And Now, Little Children . . .

by Derrick Lynch February 9, 2016

“And now, little children….” – I John 2:28 (ESV)

I’ve always loved how John refers to the church he shepherds as his little children; especially at this stage of life.  As I turn 50 and reflect on my relationship with my now grown children, the image that best pictures my relationship with my church is the parent/child bond.  When they do well, I rejoice in their accomplishments like a proud pop.  When they are hurt, I take their hurt as my own.

There are other times, however, when pastoring a church feels like being the parent of Corinthian 3 year olds.  Their immaturity is maddening.  Their proclivity to wander into sin is frightening.  Their tantrums, directed at you as their pastor but that are really the products of their own issues, are infuriating. Those are the times when, like most parents of preschoolers, I’m most exhausted.

Those are also the times when I’m most likely to wonder about greener pastures, to entertain the idea that somewhere in Christendom exists a perfectly behaved church that is easy to “parent.”  But that “Leave it to Beaver” church does not exist and the maturity and growth of the church you lead will not be accomplished by abandoning them as orphans.  So how do you fight through the immaturity and sin and tantrums and exhaustion?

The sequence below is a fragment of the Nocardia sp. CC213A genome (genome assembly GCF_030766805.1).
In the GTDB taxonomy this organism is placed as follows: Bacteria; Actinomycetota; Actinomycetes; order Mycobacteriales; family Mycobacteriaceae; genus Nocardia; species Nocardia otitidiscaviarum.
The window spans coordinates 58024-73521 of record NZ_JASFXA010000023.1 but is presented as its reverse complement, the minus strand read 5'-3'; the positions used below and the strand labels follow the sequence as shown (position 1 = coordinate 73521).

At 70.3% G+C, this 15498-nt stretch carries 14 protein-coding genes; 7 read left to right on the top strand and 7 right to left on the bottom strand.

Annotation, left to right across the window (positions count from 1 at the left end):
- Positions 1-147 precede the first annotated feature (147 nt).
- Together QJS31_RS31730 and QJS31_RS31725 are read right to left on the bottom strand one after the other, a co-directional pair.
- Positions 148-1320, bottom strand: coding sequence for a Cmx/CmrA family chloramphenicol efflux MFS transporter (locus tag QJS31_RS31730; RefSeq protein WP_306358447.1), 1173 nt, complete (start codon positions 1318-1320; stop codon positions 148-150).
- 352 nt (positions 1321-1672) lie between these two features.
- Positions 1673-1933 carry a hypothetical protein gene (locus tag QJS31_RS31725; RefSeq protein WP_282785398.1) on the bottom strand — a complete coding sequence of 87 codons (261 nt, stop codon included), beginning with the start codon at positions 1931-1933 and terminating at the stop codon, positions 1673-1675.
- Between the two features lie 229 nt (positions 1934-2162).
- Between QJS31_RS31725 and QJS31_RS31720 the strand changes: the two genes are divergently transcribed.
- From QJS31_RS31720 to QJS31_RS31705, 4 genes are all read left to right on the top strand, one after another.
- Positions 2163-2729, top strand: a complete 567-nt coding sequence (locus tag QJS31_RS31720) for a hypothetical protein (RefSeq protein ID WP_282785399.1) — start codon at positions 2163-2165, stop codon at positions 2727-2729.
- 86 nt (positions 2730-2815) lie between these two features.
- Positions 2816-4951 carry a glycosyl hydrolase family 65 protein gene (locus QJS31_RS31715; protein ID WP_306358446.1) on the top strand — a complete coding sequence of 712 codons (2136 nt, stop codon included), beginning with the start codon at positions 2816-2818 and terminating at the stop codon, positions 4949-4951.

It starts with acknowledging that we are not always the best “parent.”  I have shortcomings as a pastor.  There have been times when my missteps and misreads have made the situation worse for my members facing struggles with life and sin.  So, like I’ve had to do at times as a parent, I must repent before God and ask a church member for forgiveness.  My ability to truly help a struggling church member will never happen if I take a defensive stance.

The next step is to understand that someone has to be the grown-up.  I remember times when my children were toddlers and nothing their mother and I did for them was enough to calm their tantrums.  They would scream and kick and hit and give every indication that they thought that we were the worst persons in the world.  But had I responded in kind, the authorities would have rightly taken my children away for their own safety.  As a parent, there is an expectation that you are the grown up.

As I apply that mindset to my role as pastor, I can’t respond to the tantrums with a tantrum.   I can’t take how wayward church member is treating me personally.  Most of all, I can’t let my exhaustion with the whole process overwhelm my responsibility to guide and discipline and correct.  As church leaders, there will be times that we have to remember that we must be the grown up.

The final step is to remember that our children aren’t our own. Though it frequently feels like we are their parents, the people of our church are ultimately God’s children.  As stewards of His children, God calls us to labor though sometimes weary and love though sometimes scorned.  It would be so easy to give up, but the payoff is worth it as you see God’s purposes and plans begin to flourish.

As in parenting, not every pastoral effort will be met with success.  Church members, like children, are willful.  The prodigal may walk away.  When that happens, we join the Father and pray for their return to His house.  We will ache with their Father over their absence. It won’t be easy. It will be heartbreaking.

Being a pastor, like being a parent, isn’t easy.

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